Preserving & Protecting Your Family’s Assets & Legacy

Trusts: Revocable vs Irrevocable

by | Apr 10, 2024 | Estate Administration, Estate Law And Asset Protection, Estate Planning, Trusts |

A trust can become an important part of your estate plan. There are different types of trusts, and each type comes with its own benefits. Which type is appropriate depends on your goals, and the facts and circumstances of your case. There are two main categories of trusts: Revocable and Irrevocable. Understanding the difference between the two is essential when it comes to deciding which trust is right for you.

What is a trust? Generally speaking, a trust is a legal entity created by an agreement between the Grantor, or the creator of the trust, and the Trustee, the person or entity responsible for administering the trust. The trust document contains the rules and directions that the Trustee must follow. With a few exceptions, a trust can own just about any type of property or asset that an individual person can. A trust will also name beneficiaries, who will inherit the contents of the trust after the trust is terminated.

Revocable Trust

The Revocable Trust offers the most freedom and flexibility. With a Revocable Trust, the Grantor can also serve as the Trustee, and the Grantor can amend or revoke the trust at any time and for any reason. Additionally, there are no restrictions on the Grantor’s ability to use and enjoy the assets owned by the trust. The main benefit of a Revocable Trust is the avoidance of probate.

What Is Probate?

Probate is the legal process by which a deceased person’s Last Will & Testament is submitted to the Surrogate’s Court so that an Executor can be appointed to access the deceased person’s assets and settle the affairs of the estate.

There are many reasons to avoid probate. Below is a list of a few of the most common reasons:

  1. Probate can be expensive. In addition to hiring an attorney to represent the proposed Executor, there are filing fees and other administrative costs. Since the estate assets are used to pay the financial costs of the probate, those costs will reduce the amounts inherited by the beneficiaries.
  2. Probate can take a lot of time. Even straight forward and uncontested proceedings can take several months or more to complete. And while the estate is pending, the assets of the estate cannot be accessed or managed.
  3. Probate is a public proceeding. Since the process is a matter of public record, anyone can search the court records to find out information regarding the estate, including the assets in the estate and the various interested parties, like the beneficiaries.
  4. Probate is more prone to challenges. As part of the probate process, New York estate laws dictate that certain interested parties must be notified when a Will is submitted for probate, even if they are not named as a beneficiary in the Will. This notice can serve as an invitation to an interested party to challenge the Will. Will contests are more common in cases where an interested person has been disinherited in the Will, or otherwise believes there is a reason why the Will is invalid.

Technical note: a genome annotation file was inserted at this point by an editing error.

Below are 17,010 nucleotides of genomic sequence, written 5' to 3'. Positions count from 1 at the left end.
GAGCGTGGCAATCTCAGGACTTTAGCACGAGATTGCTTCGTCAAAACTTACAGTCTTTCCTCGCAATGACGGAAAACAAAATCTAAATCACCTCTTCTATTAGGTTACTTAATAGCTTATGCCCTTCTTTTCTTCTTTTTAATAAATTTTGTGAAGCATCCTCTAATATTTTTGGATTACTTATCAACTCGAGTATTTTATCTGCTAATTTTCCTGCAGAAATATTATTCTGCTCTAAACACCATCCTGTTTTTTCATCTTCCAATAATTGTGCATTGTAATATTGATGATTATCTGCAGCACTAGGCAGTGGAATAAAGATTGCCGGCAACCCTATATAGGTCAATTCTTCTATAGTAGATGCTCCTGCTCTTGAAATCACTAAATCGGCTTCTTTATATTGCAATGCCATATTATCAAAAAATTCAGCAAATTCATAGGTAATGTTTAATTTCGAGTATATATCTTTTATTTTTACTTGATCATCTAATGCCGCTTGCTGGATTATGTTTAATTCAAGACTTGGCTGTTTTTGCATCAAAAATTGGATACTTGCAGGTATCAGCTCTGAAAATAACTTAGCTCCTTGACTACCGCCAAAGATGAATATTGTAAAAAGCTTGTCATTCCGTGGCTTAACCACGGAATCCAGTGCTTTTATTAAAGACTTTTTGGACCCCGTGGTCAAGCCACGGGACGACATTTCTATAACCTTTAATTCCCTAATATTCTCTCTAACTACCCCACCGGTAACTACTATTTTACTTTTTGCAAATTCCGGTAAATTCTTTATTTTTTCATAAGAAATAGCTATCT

Because the trust document automatically authorizes the Trustee to distribute the trust property to the named beneficiaries upon the Grantor’s death, there is no need to seek court approval. This automatic authority allows the Trustee to administer the trust much quicker and without incurring the same expenses, as compared to a probate. Finally, a trust administration is a private matter and is much more difficult to challenge.

Irrevocable Trust

The Irrevocable Trust is more restrictive and less flexible than its revocable counterpart. First, the Grantor cannot serve as Trustee of an Irrevocable Trust. Second, the Grantor gives up access to, and control over, the trust and its assets. Lastly, the Grantor cannot amend or revoke an Irrevocable Trust, although there are some circumstances where changes to an Irrevocable Trust are permitted under New York law.

For the same reasons that the Revocable Trust avoids probate, the Irrevocable Trust does too. An Irrevocable Trust, however, can offer additional benefits beyond probate avoidance. These additional benefits are a product of the rules and restrictions referred to above. For example, an Irrevocable Trust can protect assets from the Grantor’s creditors or lawsuits. Irrevocable Trusts can be utilized to reduce or eliminate estate tax obligations. And most commonly in our practice area, Irrevocable Trusts are used to hold and protect assets, like the Grantor’s home, while the Grantor accesses public benefits, like Medicaid.

The publication is only a brief and general introduction to the topics of Revocable and Irrevocable Trusts. Since the facts and circumstances of your case, together with your stated goals, will dictate whether a trust is appropriate for you, you should consult an experienced Estate Planning attorney to better understand all of your options.

By Wayne R. Carrabus, CPA, ESQ, at Futterman, Lanza & Pasculli, LLP with offices in Smithtown, Bay Shore and Garden City, NY, and clients throughout metro New York. He concentrates his practice on Elder Law, Medicaid Planning, Medicaid Applications, Estate Planning, Estate Taxes, Probate and Estate Administrations.


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